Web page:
• The addition onto the Timothy House
  • Carter Cabin
  • The Transformation Station
  • Our Administration Building and Bed & Breakfast
  • Playground for children
  • Stage for the amphitheater
  • Hope Center

You will be building on the work of previous groups. We have found that each group has a unique set of standards in going about their work, as you will also. Each group has sought to do their project to the best of their ability under our leadership. Please respect the efforts of the groups that have gone before you, as you will want others to respect your work.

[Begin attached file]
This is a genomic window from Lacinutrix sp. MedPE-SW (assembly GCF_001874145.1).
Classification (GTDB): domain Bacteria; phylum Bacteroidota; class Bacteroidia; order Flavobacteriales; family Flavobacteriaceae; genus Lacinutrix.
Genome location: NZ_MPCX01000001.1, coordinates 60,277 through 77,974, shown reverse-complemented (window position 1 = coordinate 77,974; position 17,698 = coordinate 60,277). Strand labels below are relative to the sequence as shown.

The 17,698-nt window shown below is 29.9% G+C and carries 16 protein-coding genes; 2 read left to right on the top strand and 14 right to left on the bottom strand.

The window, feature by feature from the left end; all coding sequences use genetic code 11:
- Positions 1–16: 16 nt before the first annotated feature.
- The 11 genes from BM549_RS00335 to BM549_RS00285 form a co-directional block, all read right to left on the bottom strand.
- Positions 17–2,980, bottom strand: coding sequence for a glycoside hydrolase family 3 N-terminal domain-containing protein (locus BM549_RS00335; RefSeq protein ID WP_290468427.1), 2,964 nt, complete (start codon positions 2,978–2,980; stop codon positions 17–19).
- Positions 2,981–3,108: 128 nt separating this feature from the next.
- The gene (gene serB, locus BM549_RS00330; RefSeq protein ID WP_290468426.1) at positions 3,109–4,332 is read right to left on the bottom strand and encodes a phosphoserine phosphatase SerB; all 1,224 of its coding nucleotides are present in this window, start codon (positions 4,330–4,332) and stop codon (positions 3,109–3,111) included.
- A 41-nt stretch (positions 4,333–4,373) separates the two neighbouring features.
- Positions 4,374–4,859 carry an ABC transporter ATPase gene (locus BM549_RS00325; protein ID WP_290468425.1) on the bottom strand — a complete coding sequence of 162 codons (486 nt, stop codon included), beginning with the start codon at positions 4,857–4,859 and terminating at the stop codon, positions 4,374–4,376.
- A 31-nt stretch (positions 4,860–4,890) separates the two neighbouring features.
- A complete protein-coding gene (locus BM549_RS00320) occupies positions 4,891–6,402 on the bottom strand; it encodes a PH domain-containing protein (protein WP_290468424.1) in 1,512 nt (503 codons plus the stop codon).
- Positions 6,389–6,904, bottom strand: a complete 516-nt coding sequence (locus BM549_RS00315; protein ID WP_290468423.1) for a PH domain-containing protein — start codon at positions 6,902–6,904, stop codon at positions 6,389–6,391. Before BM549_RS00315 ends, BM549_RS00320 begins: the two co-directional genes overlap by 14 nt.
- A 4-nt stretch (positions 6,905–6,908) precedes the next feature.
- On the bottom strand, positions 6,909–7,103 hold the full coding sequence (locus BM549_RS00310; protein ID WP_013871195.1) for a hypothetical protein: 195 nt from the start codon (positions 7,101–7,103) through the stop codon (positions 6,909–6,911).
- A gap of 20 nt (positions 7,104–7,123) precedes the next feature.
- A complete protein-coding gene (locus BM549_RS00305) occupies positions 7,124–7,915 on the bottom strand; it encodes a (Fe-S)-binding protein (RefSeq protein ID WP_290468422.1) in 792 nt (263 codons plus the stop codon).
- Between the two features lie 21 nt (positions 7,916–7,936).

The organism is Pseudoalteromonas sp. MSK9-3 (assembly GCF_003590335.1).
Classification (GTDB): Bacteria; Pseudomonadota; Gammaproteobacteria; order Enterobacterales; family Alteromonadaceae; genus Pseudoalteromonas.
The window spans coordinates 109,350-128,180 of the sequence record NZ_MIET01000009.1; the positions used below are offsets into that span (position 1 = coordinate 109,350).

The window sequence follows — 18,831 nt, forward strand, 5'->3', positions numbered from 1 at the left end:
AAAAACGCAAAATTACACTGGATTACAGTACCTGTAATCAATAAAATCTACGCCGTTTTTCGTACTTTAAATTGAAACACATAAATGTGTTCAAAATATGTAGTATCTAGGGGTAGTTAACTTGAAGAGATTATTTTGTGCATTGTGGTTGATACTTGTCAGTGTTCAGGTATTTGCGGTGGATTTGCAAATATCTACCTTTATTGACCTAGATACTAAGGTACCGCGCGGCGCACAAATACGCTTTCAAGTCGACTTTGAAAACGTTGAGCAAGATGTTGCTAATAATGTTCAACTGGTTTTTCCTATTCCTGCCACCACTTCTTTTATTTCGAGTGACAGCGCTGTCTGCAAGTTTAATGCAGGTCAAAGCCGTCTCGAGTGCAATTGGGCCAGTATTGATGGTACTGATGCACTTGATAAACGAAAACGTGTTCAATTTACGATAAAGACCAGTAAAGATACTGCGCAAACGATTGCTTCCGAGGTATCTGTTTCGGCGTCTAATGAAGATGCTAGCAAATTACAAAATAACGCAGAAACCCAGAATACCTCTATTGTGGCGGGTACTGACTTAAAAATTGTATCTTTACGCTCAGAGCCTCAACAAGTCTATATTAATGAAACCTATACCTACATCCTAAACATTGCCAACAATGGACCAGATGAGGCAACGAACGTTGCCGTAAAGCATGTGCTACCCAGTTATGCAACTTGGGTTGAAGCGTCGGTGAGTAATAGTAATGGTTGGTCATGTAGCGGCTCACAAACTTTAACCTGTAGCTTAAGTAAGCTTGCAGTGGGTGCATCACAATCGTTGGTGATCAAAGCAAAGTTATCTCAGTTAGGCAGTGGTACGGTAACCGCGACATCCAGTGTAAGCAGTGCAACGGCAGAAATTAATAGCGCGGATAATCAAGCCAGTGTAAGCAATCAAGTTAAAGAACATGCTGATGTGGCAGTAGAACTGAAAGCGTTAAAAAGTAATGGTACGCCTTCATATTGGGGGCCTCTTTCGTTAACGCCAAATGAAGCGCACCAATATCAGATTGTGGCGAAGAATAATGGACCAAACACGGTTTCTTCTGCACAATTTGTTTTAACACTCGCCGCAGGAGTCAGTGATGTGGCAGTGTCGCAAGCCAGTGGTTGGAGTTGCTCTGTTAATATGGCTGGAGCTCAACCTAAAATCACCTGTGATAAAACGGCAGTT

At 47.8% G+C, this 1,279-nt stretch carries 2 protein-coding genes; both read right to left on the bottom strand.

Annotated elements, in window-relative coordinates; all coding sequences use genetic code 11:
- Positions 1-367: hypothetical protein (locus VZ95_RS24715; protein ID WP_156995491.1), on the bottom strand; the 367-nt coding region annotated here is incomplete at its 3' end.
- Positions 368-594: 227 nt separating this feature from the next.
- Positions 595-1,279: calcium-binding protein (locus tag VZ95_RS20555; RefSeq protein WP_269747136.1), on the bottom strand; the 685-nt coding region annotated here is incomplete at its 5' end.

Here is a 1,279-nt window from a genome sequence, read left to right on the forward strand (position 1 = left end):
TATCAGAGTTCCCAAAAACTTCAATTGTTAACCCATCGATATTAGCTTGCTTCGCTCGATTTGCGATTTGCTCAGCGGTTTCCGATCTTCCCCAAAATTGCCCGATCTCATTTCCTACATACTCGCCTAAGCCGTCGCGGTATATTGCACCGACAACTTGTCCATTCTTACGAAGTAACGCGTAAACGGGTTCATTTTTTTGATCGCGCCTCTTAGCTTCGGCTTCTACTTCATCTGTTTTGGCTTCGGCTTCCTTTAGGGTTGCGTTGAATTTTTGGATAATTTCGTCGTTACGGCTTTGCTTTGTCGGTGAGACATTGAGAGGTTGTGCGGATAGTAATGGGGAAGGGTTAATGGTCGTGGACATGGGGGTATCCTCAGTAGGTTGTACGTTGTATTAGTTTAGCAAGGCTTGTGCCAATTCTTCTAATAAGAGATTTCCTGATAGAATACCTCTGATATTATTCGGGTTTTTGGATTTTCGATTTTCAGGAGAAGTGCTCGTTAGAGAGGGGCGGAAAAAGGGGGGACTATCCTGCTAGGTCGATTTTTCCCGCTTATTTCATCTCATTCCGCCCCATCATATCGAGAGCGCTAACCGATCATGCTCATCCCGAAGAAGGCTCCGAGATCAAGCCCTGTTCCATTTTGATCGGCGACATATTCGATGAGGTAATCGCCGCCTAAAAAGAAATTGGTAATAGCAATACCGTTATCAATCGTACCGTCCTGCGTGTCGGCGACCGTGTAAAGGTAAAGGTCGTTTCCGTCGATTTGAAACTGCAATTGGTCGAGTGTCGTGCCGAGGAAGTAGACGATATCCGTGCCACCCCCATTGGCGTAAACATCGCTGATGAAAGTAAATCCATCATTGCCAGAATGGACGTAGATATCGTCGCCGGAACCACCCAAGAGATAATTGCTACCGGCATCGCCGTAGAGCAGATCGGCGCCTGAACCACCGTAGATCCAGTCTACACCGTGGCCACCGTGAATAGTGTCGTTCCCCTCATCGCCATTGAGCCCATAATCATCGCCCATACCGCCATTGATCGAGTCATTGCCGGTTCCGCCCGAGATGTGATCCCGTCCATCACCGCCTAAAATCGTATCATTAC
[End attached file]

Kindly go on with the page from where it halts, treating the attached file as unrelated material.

Please let us know if you have any preferences or ideas for a particular work project. Although we have many needs that we are seeking to fill, we recognize that you are coming with some specific goals for your group. We want to incorporate those into the vision for your time with us.

Part of the ministry of Good Works is to serve our community through Neighbors Helping Neighbors. We will plan to make this a part of your experience with us. It is our goal that everyone in your group serve someone in our community through Neighbors Helping Neighbors. These people are elderly and/or disabled, struggling not only with poverty, but also with physical limitations. But sometimes the amount of time you are here will not allow everyone to do this.

Good Works Gardens